Billy Ireland Cartoon Library and Museum has recently added first year print-runs of two important Arab comics magazines: The Egyptian magazine Samir (founded in 1956) and the Lebanese magazine Dunia al-Ahdath (founded in 1954). Both collections reflect early articulations of mass print culture for children in Egypt and Lebanon and reveal intriguing intersections between popular culture, nationalism, mass education, and gender in a period of early postcolonial nation building.


"Samir" cover, no. 17

“Samir” cover, no. 17

The comics weekly Samir was founded in 1956, four years after the 1952 Revolution, when Jamal Abd al-Nasser and the Free Officers overthrew the British-backed Egyptian monarchy. Published by the government-owned Dar al-Hilal, it would become the most popular comics magazine in the Arab world in the 1950s and 1960s.

The 1956-7 issues in the collection showcase the magazine’s mission of educating Egypt’s young citizens in a nationalist mold in the early years of the Egyptian republic. Some of the recurring strips feature characters created from local contexts, such as Basil, a young adventurer who battles networks of smugglers to protect Egypt’s borders, or Samira, a girl who often demonstrates the smarts and strength of female characters.  Some strips draw on internationally known characters such as Mickey Mouse and Alice and Wonderland. In other strips, the pairing of the two iconic figures Juha and Samba reveal how racialized colonial stereotypes reappeared and were re-adapted in Egyptian and Arab contexts.


Do you know Madame Curie-

Do you know Madame Curie?

Samir included educational vignettes and biographies of influential historical figures. Texts and comic strips also retell the events and aftermath of the 1952 Egyptian revolution.

The Story of the Revolution

The Story of the Revolution

In later issues, Samir would take a more critical turn. Artists such as renowned Egyptian political cartoonist Ahmed Hijazy, who joined the magazine in 1965, played a role in reshaping the direction of the magazine in the 1960s and 1970s. Hijazi’s popular strips chronicling Samir’s adventures with the comical Tanabila trio would satirize Egyptian politics and Egypt’s class culture. Some of these later issues can be accessed at other libraries:

Billy Ireland holds one of Ahmed Hijazi’s original drawings in its collection:

Hijazy drawing

Ahmed Hijazi original art from the International Museum of Cartoon Art Collection at the Billy Ireland Cartoon Library & Museum

Dunia al-Ahdath

Dunia Al-Ahdath (The World of Youth) is considered the first Lebanese comics magazine. It was founded in 1954 by the poet, teacher, and children’s book author Loreen Rihany. Loreen and her husband (owner of Rihany press, which printed the magazine) were active in many organizations that promoted Lebanese cultural institutions.  Arab comics scholar Henry Matthews has suggested that the magazine’s was closely modeled on the earliest Arabic children’s comics from the 1940s and 50s. The form and content of the early issues bear a close resemblance to the Egyptian magazine Sindibad (Matthews 5).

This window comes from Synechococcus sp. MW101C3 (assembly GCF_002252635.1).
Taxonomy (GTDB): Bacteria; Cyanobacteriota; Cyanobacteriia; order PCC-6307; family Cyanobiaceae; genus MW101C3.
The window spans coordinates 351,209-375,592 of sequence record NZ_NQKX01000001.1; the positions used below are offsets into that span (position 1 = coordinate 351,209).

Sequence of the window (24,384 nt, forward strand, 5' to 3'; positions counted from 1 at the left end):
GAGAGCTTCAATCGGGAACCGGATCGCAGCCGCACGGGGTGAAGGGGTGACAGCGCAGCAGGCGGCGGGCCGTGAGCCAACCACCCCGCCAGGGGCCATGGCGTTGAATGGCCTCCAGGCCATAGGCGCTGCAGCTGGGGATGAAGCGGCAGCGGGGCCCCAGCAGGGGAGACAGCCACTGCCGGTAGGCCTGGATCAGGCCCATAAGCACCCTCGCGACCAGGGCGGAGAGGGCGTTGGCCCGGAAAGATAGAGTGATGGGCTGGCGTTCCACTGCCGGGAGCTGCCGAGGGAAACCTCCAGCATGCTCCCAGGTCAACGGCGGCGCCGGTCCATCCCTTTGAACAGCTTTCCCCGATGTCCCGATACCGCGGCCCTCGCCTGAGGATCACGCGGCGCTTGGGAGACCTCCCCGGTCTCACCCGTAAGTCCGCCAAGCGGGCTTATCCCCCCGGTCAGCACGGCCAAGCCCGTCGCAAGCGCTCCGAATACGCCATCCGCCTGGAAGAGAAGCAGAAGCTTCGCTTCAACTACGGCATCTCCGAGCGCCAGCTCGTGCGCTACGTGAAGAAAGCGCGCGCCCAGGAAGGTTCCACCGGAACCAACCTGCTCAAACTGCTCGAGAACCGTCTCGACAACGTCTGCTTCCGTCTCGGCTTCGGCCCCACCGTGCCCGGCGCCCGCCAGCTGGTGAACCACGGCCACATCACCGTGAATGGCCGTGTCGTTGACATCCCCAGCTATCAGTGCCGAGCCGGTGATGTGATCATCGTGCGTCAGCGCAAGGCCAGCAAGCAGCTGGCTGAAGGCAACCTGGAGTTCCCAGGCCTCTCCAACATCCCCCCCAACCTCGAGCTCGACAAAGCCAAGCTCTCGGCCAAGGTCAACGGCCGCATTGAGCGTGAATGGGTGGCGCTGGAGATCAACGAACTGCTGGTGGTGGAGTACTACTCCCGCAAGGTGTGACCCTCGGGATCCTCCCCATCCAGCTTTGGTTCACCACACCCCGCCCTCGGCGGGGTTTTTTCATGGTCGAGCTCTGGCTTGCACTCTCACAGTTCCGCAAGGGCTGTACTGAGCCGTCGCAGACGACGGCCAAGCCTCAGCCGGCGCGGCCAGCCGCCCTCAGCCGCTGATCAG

Dunia al-Ahdath was published bi-weekly and distributed in Lebanese schools. The educational content closely followed school curriculum (Matthews 5). Many of the texts include vowels (normally omitted in Arabic) to help school children master the standard Arabic educational content.

The Story of Layla

The Story of Layla

Like Samir, Dunia al-Ahdath featured both local stories and heroes, such as Hikayat Layla (The Story of Layla) and the adventures of Zarzour and Farfour as well as Lebanese re-interpretations of characters such as Tarzan and Flash Gordon.

Zarzour and Farfour

Zarzour and Farfour

In 1964 Dunia al-Ahdath changed its format and became al-Foursan (The Knights). It ceased publication in the early 1970s.

These collections of Samir and Dunia al-Ahdath issues show the beginnings of two magazines that would play central roles in the history of modern Arab comics. Come and take a look!

Guest post by Johanna Sellman, Middle East and Islamic Studies Librarian


For further reading:

Gruber, Christiane J, and Sune Haugbolle. Visual Culture in the Modern Middle East: Rhetoric of the Image. Bloomington: Indiana University Press, 2013.

Douglas, Allen, and Fedwa Malti-Douglas. Arab Comic Strips: Politics of an Emerging Mass Culture. Bloomington: Indiana University Press, 1994.

Matthews, Henry. Dunia Al-Ahdath: First Lebanese Comic Book. 2015.

Mehta, Binita, and Pia Mukherji. Postcolonial Comics: Texts, Events, Identities. London: Routledge, 2015.